One of the first calls I received after the Supreme Court ruling was from a friend with same sex attractions. This friend is not in favor of the Supreme Court ruling. What this person really does not need is a lecture from the clergy about not being hateful towards people with same sex attractions. This person needs to know the closeness of the Church and its shepherds. This person needs encouragement to remain firm in heart and needs to know that the shepherds of the Church will not run away and leave this person alone.

When families gather at the Fourth of July party this year, perhaps the whole Supreme Court ruling will come up. In many instances, there will be some poor Catholic man or woman there who will be in the minority. She will be made to feel like her objection to gay marriage is a sign of ignorance or hatred. It can be very lonely for that person. Even though that person loves her friends and family members who have same sex attractions, because she opposes gay marriage, she will be treated poorly. The Church's shepherds should be standing by this person and not throwing her to the lions.

I cannot speak for other shepherds. But, in my experience, I meet very few people who are hateful, bigoted, or mean. Maybe they avoid me. I do meet many people who struggle with the Church's teachings or who struggle to articulate the Church's teachings. I meet many who feel kind of alone. I meet many who are frustrated because they oppose gay marriage, love their friends and family members who have same sex attractions, but are made to feel like they are mean or hateful. Instead of finding shepherds who are protecting them from the wolves of false accusation, they sometimes feel as though their shepherds have run away, leaving them to be devoured.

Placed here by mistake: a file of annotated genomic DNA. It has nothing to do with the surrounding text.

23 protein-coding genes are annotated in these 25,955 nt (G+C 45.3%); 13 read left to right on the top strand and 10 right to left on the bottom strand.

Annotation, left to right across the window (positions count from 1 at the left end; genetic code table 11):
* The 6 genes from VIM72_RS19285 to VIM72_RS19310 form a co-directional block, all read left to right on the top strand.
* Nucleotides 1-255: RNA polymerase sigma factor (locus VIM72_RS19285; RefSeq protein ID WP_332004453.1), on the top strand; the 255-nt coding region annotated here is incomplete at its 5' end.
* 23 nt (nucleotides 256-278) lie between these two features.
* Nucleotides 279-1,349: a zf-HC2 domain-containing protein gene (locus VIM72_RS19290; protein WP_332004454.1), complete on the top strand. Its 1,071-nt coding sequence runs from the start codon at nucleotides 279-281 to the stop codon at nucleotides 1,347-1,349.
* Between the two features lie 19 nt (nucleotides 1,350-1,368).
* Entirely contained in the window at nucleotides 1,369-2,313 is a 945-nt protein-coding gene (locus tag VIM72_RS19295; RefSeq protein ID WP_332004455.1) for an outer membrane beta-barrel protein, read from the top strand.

Most of the Catholics I encounter are people who love one another and strive to grow in that love. They are not bitter ideologues filled with hate. To keep insinuating that they are is to perpetuate a calumny that undermines the Church and disheartens the faithful.  I am grateful that in my priestly life the people whom the Lord has placed in my path are people who abound in charity.  I'm not sure I have met even one person in my priesthood who has said anything hateful about people with same sex attractions.  In fact, it has been just the opposite. 

More often than not, people need encouragement in the Christian life. To my friends who struggle with same sex attractions and who want to be faithful to the Church, keep up the fight! You are an inspiration! To all of you--same sex attracted or not--who feel isolated in the culture right now and who are made to feel like you are being hateful for not supporting gay marriage, you're not alone. Don't get discouraged. Keep on doing what you've been doing. Keep on loving. You're doing great.